In Town of Amherst, the court found that a town by-law prohibiting the discharge of specified firearms within town limits under various circumstances was not inconsistent with state statutes regarding hunting and the safe use of firearms and was therefore valid. The Massachusetts Attorney General had disapproved of the by-law on the basis that it constituted an undue restriction of firearm use in a rural town.
The court disagreed, stating that the existence of state law addressing the same subject a local government seeks to regulate does not necessarily result in preemption of local authority. Rather, if the state’s “legislative purpose can be achieved in the face of a local [regulation]…on the same subject, the [local regulation] … is not inconsistent with the State legislation.” .)) The court determined that the local law did not frustrate the purpose of state laws regarding hunting and therefore did not conflict with state substantive or procedural laws.
Massachusetts Constitutional amendment art. II, § 7 limits cities and towns from exercising the authority granted in Mass. Const. amend. art. II, §§ 1 and 6 in specified areas unless such authority is granted by the general court as provided for in Mass. Const. amend. art. II, § 8. For example, municipalities are prohibited from providing “for the punishment of a felony or to impose imprisonment as a punishment for any violation of law.” In addition, Mass. Const. amend. art. II, § 7(2) prohibits cities and towns from levying, assessing or collecting taxes.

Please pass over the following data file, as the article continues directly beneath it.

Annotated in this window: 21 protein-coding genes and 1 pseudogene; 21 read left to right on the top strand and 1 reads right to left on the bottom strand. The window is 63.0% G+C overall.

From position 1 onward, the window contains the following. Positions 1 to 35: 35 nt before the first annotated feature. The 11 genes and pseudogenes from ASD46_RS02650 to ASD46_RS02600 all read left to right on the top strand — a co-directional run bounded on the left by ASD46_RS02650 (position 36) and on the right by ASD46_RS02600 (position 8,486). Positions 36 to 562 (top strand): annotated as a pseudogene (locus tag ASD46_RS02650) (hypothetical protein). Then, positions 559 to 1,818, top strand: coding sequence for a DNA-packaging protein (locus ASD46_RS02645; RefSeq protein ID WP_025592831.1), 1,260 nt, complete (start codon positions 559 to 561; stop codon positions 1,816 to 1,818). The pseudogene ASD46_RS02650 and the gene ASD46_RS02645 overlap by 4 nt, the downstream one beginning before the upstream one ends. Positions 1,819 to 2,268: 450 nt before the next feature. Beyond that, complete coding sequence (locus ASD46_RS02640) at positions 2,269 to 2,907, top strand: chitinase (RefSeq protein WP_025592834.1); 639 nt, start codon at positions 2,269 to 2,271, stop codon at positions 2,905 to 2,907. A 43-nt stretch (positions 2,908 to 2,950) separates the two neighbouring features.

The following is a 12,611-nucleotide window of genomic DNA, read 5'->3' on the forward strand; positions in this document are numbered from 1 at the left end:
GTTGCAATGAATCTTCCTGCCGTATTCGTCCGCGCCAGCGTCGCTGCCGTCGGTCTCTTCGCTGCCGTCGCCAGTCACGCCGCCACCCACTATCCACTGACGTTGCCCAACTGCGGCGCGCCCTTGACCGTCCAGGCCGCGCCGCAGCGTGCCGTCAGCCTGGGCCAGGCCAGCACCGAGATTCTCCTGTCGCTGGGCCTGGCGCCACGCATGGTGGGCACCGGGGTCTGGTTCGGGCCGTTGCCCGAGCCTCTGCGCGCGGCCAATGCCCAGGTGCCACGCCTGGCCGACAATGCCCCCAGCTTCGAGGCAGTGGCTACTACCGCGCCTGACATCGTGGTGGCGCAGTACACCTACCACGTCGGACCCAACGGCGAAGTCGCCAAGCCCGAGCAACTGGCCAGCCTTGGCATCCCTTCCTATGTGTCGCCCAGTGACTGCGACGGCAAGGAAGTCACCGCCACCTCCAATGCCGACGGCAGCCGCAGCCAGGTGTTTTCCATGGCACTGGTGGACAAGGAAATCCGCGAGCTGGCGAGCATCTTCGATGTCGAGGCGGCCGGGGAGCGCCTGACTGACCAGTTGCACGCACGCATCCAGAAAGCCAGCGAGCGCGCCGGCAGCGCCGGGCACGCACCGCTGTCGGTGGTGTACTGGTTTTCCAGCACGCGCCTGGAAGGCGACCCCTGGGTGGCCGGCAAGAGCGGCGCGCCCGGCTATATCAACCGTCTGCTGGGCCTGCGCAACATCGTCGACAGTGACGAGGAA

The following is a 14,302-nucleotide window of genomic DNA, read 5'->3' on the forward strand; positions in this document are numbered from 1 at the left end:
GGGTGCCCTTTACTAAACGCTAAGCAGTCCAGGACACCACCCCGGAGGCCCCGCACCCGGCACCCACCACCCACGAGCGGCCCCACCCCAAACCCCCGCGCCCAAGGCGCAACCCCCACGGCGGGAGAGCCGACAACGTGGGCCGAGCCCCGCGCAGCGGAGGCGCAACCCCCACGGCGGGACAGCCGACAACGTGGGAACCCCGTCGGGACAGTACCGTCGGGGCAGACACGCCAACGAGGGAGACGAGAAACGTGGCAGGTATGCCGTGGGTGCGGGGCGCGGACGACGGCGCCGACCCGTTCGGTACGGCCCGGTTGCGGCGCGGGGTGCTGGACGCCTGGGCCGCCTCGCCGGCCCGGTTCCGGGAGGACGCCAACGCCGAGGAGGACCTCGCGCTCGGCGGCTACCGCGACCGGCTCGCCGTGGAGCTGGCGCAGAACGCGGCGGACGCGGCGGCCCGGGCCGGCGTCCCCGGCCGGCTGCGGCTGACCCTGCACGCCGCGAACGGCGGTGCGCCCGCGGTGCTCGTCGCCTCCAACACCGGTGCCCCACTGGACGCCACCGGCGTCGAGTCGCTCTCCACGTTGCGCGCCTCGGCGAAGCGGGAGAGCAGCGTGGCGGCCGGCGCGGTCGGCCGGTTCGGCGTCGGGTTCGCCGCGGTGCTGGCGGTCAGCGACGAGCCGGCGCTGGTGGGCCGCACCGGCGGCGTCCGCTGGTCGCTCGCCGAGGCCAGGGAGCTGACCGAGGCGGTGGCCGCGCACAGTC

A city or town may petition the state to enact special legislation pertaining only to that city or town pursuant to Mass. Const. amend. art. II, § 8. Boston’s assault weapon ban is an example of regulation that was enacted through this process.
Finally, under the Amendment, municipalities generally are no longer required to seek authority from the state legislature to impose controls relative to zoning. Chapter 40A expressly recognizes local autonomy in dealing with land use and zoning issues.
Towns in Massachusetts may, under ch. 40, § 21, “make such ordinances and by-laws, not repugnant to law, as they may judge most conducive to their welfare, which shall be binding upon all inhabitants thereof and all persons within their limits.” Specifically, towns may enact ordinances and by-laws “[f]or directing and managing their prudential affairs, preserving peace and good order, and maintaining their internal police.”
County Regulatory Authority
Although the Massachusetts Constitution does not grant any explicit power to counties, those counties adopting a charter under ch. 34A, § 15 have the power to “[a]dopt, amend, enforce, and repeal ordinances and resolutions notwithstanding the effect of any referendum conducted prior to the county’s adoption of its charter pursuant to” Chapter 34A. With respect to regulations for the general health, safety and welfare, however, “[c]ities and towns are and shall remain the broad repository of local police power in terms of the right and power to legislate” in these areas.